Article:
Management begins with you, because who you are as a person, what you think and feel, the beliefs and values that drive your actions, and especially how you connect with others all matter to the people you must influence. Every day those people examine every interaction with you, your every word and deed, to uncover your intentions. They ask themselves, “Can I trust this person?” How hard they work, their level of personal commitment, their willingness to accept your influence, will depend in large part on the qualities they see in you.
Be the manager that you want your team members to admire, emulate and make their own. Listen and observe and take feedback on your style and effectiveness. Every quarter, I did an informal, honest assessment of my efficacy as a manager. I asked myself:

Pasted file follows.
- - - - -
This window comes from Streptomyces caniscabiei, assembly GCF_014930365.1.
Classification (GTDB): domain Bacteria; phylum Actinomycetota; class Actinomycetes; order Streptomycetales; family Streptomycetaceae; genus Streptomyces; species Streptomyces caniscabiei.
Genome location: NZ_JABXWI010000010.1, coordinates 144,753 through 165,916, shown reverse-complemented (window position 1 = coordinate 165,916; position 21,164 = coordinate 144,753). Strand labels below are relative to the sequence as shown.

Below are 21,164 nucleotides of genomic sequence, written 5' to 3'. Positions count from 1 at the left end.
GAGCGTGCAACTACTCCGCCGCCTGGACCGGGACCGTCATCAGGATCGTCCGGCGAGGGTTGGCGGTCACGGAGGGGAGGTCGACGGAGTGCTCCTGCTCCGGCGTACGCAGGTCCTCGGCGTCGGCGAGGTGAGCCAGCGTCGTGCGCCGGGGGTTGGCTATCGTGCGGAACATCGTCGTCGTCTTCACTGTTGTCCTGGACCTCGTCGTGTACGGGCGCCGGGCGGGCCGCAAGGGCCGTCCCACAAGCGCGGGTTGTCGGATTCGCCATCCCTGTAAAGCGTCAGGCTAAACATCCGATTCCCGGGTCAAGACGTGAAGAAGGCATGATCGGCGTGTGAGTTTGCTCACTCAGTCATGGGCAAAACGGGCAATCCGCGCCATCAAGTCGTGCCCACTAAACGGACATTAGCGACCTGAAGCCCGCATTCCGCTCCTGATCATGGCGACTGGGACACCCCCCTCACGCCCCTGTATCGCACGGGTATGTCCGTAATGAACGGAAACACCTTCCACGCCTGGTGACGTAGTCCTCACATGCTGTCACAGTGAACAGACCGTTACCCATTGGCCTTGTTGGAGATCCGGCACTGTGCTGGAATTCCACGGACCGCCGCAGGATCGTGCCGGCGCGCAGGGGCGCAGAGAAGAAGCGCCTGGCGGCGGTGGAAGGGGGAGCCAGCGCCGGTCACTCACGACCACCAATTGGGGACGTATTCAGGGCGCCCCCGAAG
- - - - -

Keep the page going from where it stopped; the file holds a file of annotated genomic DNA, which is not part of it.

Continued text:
a. Is my team helping me meet revenue and margin targets? How they are they doing this? At what cost? How could I make the path to our goals easier, more effective? Am I inviting their feedback? Am I acting on it?
b. Do they seem fulfilled in their work? Am I checking in with them frequently, asking about their workload and bandwidth? If they’re struggling, am I giving them the tools they need to be successful? Are they referring employees (the best sign that people like where they work)? Do they have a life outside of work and do they talk about it? One of the most powerful job interview questions my friend Ellen mentioned to me over lunch was this: Tell me about your employees hobbies? Because if a manager doesn’t know if/how their team is enjoying their life, that’s a problem.